Fall 2012      November is National Caregivers Month

Caregiver support helps North Seattle couple 

 

Corrie Bush Until recently, North Seattle resident Corie Borish was a full-time caregiver for her husband who was diagnosed with vascular dementia in 2007. Corie cared for her husband from the time he was first diagnosed. "He was a very, very active man prior to and during the first stage of his diagnosis," recalls Corie. "He walked with our dog every day, took classes at the University of Washington, and did our finances." There was a long plateau in her husband's condition, followed by a gradual decline.

As his condition deteriorated, Corie had to give up her job as a mental health therapist, and it became hard for her to sleep as her husband would stay up much of the night and wander through the house. At first Corie could manage with the help of some professional caregivers a few hours a day, but as her husband became worse she turned to other sources of support, including the local Alzheimer's Association chapter. This chapter is a member of the King County Caregiver Support Network and receives state and federal caregiver support funding administered by the Human Services Department's Aging and Disability Services Division. Corie found the association's in-home consultations and support groups to be invaluable tools in combating the exhaustion, stress and depression associated with trying to cope with a loved one's decline into dementia.

Corie's husband was recently admitted into an adult family home. Though she would have preferred having him stay at home even longer, the support of the Alzheimer's Association and other organizations allowed Corie to keep her husband at home and independent for as long as possible. 

Caregivers need care themselves


FCSP logoThe aging of the population means that an increasing number of adults require assistance with daily living such as eating, dressing, and bathing. Family members and friends often provide this assistance by taking time off work and other responsibilities to care for their loved ones at home.  

 

In King County, an estimated 210,000 adults -- 14.5% of the adult population -- spend time caring for a loved one. These caregivers help prevent or delay placement of their loved ones in much more costly settings such as nursing homes. The monetary value of family caregiving alone is estimated at $350 billion in the U.S., which far exceeds the $250 billion spent annually on nursing homes and home health care.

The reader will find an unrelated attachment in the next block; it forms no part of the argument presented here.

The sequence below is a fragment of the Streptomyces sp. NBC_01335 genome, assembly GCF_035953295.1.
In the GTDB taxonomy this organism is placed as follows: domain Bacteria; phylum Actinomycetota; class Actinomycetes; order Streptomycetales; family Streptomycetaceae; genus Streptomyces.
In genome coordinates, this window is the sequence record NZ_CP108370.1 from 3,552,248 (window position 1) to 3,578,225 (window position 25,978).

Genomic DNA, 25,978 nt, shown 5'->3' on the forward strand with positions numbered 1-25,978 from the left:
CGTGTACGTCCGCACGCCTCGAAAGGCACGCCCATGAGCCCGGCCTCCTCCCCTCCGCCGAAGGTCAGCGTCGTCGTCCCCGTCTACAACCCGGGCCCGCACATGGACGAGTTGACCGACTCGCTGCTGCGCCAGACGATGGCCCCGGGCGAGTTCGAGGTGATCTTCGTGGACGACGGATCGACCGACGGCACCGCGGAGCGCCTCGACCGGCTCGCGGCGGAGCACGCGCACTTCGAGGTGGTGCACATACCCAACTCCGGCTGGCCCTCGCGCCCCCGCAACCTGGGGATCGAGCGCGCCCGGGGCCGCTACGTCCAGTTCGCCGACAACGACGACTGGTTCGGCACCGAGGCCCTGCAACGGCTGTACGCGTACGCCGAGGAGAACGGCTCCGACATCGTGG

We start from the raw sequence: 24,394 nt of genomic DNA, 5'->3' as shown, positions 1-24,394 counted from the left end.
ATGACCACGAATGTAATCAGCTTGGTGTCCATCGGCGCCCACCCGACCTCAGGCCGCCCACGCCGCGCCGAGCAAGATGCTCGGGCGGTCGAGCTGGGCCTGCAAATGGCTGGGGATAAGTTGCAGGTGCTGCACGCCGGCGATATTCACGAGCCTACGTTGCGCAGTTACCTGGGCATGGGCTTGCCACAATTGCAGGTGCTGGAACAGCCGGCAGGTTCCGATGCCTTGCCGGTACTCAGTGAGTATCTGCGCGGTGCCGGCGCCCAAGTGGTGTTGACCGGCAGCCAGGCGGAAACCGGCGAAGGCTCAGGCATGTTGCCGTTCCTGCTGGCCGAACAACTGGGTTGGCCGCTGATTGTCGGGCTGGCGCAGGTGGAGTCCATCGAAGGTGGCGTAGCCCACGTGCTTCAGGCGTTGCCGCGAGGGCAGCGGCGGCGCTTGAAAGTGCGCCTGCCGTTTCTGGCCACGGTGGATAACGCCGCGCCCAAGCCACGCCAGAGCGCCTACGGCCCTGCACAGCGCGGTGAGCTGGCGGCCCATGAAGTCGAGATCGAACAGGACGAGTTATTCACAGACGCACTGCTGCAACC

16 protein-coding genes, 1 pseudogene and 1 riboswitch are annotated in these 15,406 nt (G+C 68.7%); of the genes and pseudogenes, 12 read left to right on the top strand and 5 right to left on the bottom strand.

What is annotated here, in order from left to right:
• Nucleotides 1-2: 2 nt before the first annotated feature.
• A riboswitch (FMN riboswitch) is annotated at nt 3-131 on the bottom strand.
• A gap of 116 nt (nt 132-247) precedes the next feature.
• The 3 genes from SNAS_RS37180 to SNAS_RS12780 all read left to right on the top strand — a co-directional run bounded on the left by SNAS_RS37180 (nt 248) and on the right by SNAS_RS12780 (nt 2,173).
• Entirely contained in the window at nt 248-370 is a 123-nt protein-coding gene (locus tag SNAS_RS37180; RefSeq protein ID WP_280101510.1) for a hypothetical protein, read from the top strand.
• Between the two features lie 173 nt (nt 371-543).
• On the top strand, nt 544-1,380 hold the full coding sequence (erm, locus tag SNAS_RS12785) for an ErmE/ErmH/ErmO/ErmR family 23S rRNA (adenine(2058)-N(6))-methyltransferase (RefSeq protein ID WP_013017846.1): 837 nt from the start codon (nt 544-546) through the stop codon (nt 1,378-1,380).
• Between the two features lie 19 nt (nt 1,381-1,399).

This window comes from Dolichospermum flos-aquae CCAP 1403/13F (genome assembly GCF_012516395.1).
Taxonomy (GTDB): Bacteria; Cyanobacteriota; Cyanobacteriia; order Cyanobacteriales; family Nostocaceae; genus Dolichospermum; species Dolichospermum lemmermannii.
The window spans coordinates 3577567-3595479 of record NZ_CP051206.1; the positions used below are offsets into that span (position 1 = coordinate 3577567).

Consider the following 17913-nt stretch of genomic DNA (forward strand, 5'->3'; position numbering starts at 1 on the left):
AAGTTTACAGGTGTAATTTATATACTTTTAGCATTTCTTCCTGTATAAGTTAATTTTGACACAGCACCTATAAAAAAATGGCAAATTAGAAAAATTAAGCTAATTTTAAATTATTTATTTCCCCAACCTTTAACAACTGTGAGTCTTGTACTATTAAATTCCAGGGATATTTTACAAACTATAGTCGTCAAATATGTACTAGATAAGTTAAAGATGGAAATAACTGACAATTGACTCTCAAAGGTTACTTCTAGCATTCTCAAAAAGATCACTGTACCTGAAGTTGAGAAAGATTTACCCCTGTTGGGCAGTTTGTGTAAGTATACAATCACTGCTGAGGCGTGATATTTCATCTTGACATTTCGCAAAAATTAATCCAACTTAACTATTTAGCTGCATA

But caregiving can take a heavy toll. Caregivers face high levels of stress, frustration and isolation, and are more susceptible to depression, anxiety, and fatigue. Caregivers are at greater risk of heart disease, diabetes, and stroke than non-caregivers. The good news is that a growing body of research shows that certain services and supports can greatly reduce caregiver stress and health risks. These include mental health counseling, "respite" services where a substitute caregiver allows the primary caregiver to take a break, training on how to effectively take care of a loved one, and support groups. In Seattle and King County these services are offered through the King County Caregiver Support Network (206-448-3110). Several local nonprofits are members of this network, and can either provide or point you in the direction of help for your caregiving needs after a brief consultation. Best of all: most services are free! 

Caregiving resources

 

In addition to the King County Caregiver Support Network, a variety of other organizations offer services that can benefit caregivers. Here are a few resources:
*    Washington Connection can help you and your family access a variety of benefits and services in Washington. You can check for eligibility and even apply online.
*    Benefits Checkup is a site run by the National Council on Aging. Fnd benefit programs that can help you pay to for medications, health care, food, utilities and more.
*    DSHS/ADSA Caregiving Page is run by the State Department of Social and Health Services and provides information on programs and services available to caregivers.
*    ElderCare Locator is operated by the U.S. Administration on Aging and can help you connect with services for caregivers and older adults in your community.
*    National Alliance for Caregiving is a nonprofit coalition of national organizations focusing on issues of family caregiving.
*    AARP Caregiving Resource Center provides great tools to connect with other caregivers online, including Internet support groups.
*    Alzheimer's Association provides a wealth of information and support, not only related to Alzheimer's but other dementias as well.

 

More resources can be found on the King County Caregiver Support Network's Other Resources page

Why you need LinkedIn


LinkedInNo matter your age or the kind of work you seek, if you are not using social media and social networking in your job search you may be missing many opportunities.

One such network, LinkedIn, connects you directly with people who may be able to help you find work through the posting of thousands of jobs. Through LinkedIn Groups function you can make yourself visible to a far greater number of potential employers than you would otherwise. LinkedIn offers users the ability to display their experience and qualifications, build a virtual network of contacts and join groups related to various professions. Belonging to LinkedIn groups can add credibility to a user's account profile and increase the likelihood the user will be viewed by similar types of groups, potentially leading to networking or career opportunities.

There are three ways to find groups on LinkedIn. The first is to use the groups directory on the LinkedIn home page. The second is through groups the user has already joined. Members of groups are provided with a list of similar groups that may be of interest to them. And the third is through groups to whom  their connections belong.